The moon is waning. Morning stars are Jupiter, Mars, Mercury, Neptune and Uranus. Evening stars are Saturn and Venus.
Those born on this date are under the sign of Virgo. They include French King Louis XVI in 1754; British economist Arnold Toynbee in 1852; poet and novelist Edgar Lee Masters in 1868; British radio pioneer William Eccles in 1875; Gen. Jonathan Wainwright, hero of Bataan in World War II, in 1883; humorist Will Cuppy in 1884; cartoonist Ernie Bushmiller (creator of "Nancy") in 1905; dancer/actor/director Gene Kelly in 1912; bandleader/singer Bob Crosby in 1913; baseball Hall of Fame member George Kell in 1922; actors Vera Miles in 1930 (age 83) and Barbara Eden in 1931 (age 82); political comedian Mark Russell in 1932 (age 81); football Hall of Fame member Sonny Jurgensen in 1934 (age 79); Rock and Roll Hall of Fame member Keith Moon (The Who) in 1946; actor Shelley Long and singer/actor Rick Springfield both in 1949 (age 64); Jordan's Queen Noor in 1951 (age 62); actors Jay Mohr (age 43) and River Phoenix, both in 1970; pro basketball star Kobe Bryant in 1978 (age 35); and Olympic gold medal winning swimmer Natalie Coughlin in 1982 (age 31).
On this date in history:
In 1305, Scottish patriot leader William Wallace was executed for treason.
In 1926, the death of silent screen idol Rudolph Valentino sent his fans into hysterical mourning.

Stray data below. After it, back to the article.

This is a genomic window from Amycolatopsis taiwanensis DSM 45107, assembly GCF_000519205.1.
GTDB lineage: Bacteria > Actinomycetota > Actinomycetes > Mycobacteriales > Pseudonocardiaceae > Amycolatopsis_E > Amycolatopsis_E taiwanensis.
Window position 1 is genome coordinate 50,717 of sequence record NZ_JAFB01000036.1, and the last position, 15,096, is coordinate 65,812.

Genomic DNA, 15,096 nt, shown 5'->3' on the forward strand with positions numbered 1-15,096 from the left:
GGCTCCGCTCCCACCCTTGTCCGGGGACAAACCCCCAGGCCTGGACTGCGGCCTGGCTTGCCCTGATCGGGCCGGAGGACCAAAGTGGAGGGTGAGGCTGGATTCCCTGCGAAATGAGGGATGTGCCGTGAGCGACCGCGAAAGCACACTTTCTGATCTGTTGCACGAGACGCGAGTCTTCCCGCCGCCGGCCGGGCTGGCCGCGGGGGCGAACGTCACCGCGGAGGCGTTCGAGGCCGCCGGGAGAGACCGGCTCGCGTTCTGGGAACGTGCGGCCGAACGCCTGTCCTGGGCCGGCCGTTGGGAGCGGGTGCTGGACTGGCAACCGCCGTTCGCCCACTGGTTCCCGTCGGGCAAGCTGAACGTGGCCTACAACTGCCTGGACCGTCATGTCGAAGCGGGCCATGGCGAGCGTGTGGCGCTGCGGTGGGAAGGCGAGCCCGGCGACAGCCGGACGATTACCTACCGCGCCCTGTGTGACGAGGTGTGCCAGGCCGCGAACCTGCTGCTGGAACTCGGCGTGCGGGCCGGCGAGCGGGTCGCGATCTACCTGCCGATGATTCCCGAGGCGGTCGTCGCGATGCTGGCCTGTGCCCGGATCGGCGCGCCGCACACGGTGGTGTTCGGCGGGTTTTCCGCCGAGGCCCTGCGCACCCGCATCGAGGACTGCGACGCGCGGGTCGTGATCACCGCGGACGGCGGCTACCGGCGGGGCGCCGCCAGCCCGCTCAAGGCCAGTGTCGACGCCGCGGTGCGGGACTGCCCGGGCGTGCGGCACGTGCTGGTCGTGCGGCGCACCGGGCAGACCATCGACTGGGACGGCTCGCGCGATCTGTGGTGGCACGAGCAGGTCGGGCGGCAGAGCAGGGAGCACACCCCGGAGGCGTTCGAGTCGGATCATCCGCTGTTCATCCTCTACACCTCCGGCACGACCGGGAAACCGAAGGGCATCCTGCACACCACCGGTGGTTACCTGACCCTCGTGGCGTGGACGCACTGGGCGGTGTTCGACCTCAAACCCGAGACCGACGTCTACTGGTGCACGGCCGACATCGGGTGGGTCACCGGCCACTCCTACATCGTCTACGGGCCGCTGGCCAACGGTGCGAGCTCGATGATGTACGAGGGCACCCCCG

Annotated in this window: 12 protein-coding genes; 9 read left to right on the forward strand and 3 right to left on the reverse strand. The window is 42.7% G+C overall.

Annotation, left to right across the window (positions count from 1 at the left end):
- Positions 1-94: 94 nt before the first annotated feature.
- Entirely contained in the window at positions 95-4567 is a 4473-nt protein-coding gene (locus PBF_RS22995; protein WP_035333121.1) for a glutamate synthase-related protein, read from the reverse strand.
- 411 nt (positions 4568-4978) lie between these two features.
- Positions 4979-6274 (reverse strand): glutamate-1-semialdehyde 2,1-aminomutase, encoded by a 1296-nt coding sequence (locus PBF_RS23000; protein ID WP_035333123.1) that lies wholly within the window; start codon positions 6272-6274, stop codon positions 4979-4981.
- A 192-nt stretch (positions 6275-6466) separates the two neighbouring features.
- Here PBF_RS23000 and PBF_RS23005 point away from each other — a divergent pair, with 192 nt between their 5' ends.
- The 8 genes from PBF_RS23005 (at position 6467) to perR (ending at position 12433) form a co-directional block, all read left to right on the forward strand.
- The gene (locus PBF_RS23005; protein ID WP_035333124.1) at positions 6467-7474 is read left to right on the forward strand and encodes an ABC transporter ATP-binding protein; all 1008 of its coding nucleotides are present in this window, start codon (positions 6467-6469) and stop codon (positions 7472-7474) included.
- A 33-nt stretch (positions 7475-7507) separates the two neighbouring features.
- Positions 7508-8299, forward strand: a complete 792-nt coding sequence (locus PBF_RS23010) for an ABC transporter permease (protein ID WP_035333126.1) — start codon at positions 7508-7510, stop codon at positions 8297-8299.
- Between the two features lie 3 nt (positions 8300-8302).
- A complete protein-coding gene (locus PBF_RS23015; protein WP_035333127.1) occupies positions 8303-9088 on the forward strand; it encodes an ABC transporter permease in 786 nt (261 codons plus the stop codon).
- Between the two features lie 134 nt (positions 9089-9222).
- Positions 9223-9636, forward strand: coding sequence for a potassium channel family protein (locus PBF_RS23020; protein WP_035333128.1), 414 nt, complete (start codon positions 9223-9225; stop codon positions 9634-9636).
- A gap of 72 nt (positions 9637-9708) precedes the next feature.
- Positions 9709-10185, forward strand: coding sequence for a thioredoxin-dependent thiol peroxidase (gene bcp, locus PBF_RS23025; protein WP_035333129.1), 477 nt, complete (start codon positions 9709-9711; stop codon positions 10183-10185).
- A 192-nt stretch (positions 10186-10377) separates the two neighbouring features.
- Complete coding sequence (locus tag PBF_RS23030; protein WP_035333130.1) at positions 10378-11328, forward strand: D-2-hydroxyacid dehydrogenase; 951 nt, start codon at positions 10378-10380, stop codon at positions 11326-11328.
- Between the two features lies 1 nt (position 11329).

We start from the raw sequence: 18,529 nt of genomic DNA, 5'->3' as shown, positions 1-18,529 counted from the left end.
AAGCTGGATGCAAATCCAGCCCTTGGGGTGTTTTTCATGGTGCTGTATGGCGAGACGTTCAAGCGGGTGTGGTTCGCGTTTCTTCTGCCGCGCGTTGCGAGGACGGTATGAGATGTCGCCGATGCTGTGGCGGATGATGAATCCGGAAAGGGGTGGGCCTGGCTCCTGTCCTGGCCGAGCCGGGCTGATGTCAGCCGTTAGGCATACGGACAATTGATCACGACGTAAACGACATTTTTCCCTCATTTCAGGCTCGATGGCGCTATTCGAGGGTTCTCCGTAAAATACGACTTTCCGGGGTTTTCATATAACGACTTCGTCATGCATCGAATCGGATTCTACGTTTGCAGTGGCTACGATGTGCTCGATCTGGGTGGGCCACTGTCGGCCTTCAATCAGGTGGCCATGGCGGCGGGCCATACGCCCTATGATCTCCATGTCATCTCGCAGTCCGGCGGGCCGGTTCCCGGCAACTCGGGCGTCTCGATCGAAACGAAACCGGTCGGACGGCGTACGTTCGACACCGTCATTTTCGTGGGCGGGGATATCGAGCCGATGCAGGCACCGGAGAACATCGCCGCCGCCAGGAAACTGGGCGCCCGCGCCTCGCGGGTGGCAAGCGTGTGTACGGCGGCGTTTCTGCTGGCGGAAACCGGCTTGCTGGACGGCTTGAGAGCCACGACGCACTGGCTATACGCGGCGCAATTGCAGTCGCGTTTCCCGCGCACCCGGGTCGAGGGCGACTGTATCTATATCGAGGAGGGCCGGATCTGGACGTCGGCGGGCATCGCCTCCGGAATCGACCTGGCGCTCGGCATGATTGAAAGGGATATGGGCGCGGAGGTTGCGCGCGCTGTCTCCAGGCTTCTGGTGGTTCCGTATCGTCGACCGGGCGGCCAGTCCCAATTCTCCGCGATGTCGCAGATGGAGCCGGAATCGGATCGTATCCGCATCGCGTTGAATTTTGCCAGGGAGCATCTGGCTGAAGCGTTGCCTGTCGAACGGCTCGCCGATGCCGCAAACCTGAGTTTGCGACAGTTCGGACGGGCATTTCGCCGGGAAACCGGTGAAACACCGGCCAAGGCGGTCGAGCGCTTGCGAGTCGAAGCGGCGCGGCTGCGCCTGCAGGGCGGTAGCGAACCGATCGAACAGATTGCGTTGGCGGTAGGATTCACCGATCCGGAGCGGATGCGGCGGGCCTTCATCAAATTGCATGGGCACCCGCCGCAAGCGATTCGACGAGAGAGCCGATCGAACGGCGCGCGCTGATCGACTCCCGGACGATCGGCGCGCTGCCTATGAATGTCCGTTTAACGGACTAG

In 1939, Nazi Germany and the Soviet Union signed a non-aggression pact. Less than two years later, Germany launched a blitzkrieg attack on Russia.
In 1982, Beirut Christian leader Beshir Gemayel was elected president of Lebanon. He was assassinated less than one month later and was succeeded by his brother, Amin.
In 1999, Berlin once again became the capital of Germany.
In 2003, a former priest who had been in the forefront of the sexual abuse scandal in the Roman Catholic Church was strangled, apparently by another inmate, at a Massachusetts prison.
In 2007, military authorities investigated the crash of a U.S. helicopter that apparently malfunctioned and crashed in the northern Iraqi city of Tikrit, killing 14 military personnel aboard.
In 2010, rescue workers at a caved-in gold and copper mine in northern Chile made contact with 33 men trapped nearly 2,300 feet underground for 17 days who had found refuge in a small emergency shelter that had water and ventilation. In a remarkable, unrelenting effort, all hands were rescued two months later.
In 2011, a 5.8 magnitude earthquake, unusually strong for the eastern United States, rattled Washington and Virginia with shockwaves as far north as Canada. The quake was the strongest to hit Virginia in more than a century, briefly causing a power shutdown at a nuclear plant. The Washington Monument and the National Cathedral in Washington were damaged by the quake.
A thought for the day: "Don't tell people how to do things. Tell them what to do and let them surprise you with their results." -- Gen. George S. Patton
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